Timothy J. Mohin is the Chief Executive of GRI, developer of the world’s most widely used sustainability reporting standards. A veteran in the field of corporate sustainability reporting, prior to his appointment as Chief Executive, Tim was Senior Director of Corporate Responsibility for Advanced Micro Devices (AMD). He is also a former Chairman of the Board for the Electronic Industry Citizenship Coalition (EICC) and former member of the Conflict Free Sourcing Initiative’s steering committee. Previously, Tim founded and led Apple’s Supplier Responsibility program. He also led Intel’s environmental and sustainability functions. Tim started his career with the US government. With the Environmental Protection Agency, he led the development of the toxics provisions of the Clean Air Act Amendments. Later, Tim was senior legislative staff for the Chairman of Senate Committee on Environment and Public Works.
Christopher P. Skroupa: Last year GRI launched the GRI Sustainability Reporting Standards. Can you tell us how it is different from the previous GRI Guidelines and what impact it will have on investors and issuers?
Timothy J. Mohin: The GRI Sustainability Reporting Standards (GRI Standards) are a set of 36 interrelated standards, and are designed for flexibility to meet a range of sustainability reporting needs. Organizations can use the GRI Standards to report publicly about their impacts on the economy, environment and society, and hence their contributions — positive or negative — to sustainable development.
The GRI Standards are the first global standards for sustainability reporting. They establish a common language for the disclosure of non-financial (ESG) information. Unlike our previous guidelines, the GRI Standards are in a modular format, which means that individual topics or disclosures can be updated, without affecting the rest of the content. This means that going forward there will be no need to do whole-scale revisions of the entire reporting framework. This will lead to fewer disruptions for reporting organizations. The GRI Standards also come with clarifications to many concepts that companies found tricky. For instance, there is a bright line distinction between requirements, recommendations and guidance. As a result companies and their stakeholders will have an easier time knowing what they need to report and how they need to report it.
We believe that the creation of a global common language for ESG information will benefit both investors and issuers. Investors want standardized information on companies’ performance on these topics, which may not yet be financially material but could very well become so over the medium and longer terms. The sustainability reporting process is a risk and opportunity assessment mechanism and savvy investors place their capital with issuers that can demonstrate they are working to tackle risks before they impact the bottom line. Sustainability reporting also helps businesses identify opportunities for innovation.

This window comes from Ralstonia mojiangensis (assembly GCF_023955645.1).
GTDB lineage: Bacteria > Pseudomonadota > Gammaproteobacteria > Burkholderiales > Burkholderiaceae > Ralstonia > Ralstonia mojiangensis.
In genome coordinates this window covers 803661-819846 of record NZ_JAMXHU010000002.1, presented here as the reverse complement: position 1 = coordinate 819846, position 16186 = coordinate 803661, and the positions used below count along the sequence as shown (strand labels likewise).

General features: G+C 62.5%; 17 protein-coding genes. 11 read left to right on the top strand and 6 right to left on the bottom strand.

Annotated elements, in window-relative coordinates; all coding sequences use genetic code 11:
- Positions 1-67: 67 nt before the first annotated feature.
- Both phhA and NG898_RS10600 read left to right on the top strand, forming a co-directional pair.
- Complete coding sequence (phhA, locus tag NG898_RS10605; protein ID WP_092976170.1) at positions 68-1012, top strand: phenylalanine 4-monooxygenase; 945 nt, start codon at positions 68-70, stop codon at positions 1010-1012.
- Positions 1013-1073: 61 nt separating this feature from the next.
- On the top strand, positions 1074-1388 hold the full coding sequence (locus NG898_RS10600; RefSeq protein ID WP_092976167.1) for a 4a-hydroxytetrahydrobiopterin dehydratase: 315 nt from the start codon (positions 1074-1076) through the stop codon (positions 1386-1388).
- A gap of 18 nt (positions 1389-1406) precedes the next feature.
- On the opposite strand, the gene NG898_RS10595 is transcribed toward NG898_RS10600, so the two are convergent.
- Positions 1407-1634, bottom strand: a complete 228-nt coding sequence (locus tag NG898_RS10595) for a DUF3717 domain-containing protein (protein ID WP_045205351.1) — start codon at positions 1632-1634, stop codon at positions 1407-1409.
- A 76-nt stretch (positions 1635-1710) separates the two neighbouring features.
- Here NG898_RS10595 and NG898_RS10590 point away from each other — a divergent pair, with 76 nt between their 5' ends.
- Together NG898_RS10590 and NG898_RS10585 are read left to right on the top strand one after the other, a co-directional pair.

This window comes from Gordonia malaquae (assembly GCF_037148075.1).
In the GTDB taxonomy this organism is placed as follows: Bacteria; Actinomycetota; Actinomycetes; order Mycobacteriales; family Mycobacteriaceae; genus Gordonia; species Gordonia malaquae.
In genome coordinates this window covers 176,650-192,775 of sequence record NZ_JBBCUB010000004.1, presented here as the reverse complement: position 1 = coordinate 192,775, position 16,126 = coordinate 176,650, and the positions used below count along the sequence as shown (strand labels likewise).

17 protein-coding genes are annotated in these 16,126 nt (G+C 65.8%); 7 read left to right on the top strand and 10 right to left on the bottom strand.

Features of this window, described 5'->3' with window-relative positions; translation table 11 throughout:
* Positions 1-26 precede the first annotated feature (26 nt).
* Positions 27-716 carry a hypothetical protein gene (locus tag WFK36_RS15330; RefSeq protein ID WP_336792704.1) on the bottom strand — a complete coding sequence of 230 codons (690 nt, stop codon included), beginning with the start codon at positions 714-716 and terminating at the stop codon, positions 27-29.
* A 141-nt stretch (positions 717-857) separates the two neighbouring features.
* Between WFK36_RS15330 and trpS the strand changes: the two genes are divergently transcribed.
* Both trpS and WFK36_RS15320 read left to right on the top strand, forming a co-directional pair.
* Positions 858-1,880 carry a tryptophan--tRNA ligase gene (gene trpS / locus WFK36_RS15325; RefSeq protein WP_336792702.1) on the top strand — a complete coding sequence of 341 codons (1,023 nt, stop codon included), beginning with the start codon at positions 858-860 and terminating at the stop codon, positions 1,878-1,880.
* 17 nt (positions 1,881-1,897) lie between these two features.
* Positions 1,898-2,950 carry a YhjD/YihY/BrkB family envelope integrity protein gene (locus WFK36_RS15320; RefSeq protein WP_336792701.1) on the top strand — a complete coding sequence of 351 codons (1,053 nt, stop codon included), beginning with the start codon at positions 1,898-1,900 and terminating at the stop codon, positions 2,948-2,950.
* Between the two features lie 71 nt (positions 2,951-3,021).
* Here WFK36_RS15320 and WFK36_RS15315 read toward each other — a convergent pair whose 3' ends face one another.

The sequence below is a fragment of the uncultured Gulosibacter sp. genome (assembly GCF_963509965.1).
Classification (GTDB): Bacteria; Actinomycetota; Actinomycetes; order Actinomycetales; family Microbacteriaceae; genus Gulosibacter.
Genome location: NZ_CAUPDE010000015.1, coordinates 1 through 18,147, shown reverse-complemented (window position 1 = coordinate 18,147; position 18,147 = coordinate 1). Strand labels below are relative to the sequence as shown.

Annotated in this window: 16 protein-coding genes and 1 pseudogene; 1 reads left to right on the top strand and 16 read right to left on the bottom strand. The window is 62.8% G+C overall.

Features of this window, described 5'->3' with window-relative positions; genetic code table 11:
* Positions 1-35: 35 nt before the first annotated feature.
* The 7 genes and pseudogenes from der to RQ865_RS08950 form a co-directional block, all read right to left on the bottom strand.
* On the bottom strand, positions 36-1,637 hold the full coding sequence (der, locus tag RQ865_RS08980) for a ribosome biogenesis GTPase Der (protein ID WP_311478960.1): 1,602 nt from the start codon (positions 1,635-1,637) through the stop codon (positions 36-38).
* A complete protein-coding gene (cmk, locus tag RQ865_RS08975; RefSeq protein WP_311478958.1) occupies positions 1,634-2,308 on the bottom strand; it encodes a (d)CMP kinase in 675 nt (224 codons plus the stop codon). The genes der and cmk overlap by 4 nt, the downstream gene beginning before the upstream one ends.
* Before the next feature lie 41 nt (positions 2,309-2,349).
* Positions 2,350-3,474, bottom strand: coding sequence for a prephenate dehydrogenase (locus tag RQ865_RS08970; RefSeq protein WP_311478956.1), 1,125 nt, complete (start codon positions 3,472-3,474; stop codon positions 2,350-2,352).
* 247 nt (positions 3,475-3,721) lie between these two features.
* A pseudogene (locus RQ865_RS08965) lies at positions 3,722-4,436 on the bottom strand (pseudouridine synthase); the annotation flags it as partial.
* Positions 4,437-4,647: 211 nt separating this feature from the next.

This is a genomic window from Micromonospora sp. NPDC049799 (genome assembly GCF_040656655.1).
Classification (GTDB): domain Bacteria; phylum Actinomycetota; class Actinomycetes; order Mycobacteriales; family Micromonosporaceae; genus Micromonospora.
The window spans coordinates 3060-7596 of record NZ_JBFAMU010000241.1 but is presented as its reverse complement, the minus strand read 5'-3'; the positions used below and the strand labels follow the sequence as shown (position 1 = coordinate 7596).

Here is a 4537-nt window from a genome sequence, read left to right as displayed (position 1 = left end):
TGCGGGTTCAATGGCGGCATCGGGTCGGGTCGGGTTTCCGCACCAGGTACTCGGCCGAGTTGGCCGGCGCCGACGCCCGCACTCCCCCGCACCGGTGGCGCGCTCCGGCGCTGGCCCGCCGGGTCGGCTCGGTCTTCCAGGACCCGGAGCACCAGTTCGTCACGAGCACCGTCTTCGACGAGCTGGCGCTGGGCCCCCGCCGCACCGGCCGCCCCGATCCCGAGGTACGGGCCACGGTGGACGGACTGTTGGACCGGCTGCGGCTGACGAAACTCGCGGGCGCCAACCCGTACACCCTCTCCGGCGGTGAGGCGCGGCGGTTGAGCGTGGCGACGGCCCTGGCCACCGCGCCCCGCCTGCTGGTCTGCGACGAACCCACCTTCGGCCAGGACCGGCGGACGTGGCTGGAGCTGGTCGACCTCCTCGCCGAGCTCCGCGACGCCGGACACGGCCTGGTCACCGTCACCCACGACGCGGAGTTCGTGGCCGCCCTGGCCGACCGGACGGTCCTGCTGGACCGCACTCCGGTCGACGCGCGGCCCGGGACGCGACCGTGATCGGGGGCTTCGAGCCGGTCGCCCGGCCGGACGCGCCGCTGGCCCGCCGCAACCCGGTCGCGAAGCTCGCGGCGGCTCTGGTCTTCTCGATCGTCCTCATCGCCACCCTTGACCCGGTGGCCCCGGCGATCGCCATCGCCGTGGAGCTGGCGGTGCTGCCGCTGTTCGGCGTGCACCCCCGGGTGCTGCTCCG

Skroupa: You have worked in sustainability for a long time for a number of big companies. What new perspective or insight do you feel you will bring to GRI?
Mohin: I did indeed work in sustainability for more than 20 years at some of the largest tech companies in the world. At Intel, I led the company’s environmental and sustainability functions. At Apple, I founded and ran the Supplier Responsibility program and, prior to joining GRI, at Advanced Micro Devices (AMD), I was Senior Director of Corporate Responsibility. In each of those positions, I was responsible for sustainability reporting. That’s the experience and perspective I bring to GRI.
I understand the realities of managing a sustainability reporting process from the initial stakeholder engagement and materiality analysis, to building the internal company connections and infrastructure needed to measure and monitor a company’s performance on its most important sustainability topics. I also know that the information in the actual report must be presented in a way that is accessible to the company’s most important internal and external stakeholders. I have seen firsthand how sustainability reporting can be powerful force for good, helping companies reduce their negative impacts on the environment, workers, consumers and local communities, while becoming more efficient and saving money in the process. But I also know that if we are going to address our most pressing challenges, like climate change, human rights abuses, corruption and poverty, sustainability reporting needs to evolve. In my new role as GRI’s Chief Executive, I want to help lead this evolution. In order to be properly useful for decision making by investors, company management, consumers and other stakeholders, reporting needs to become more concise, consistent comparable and current.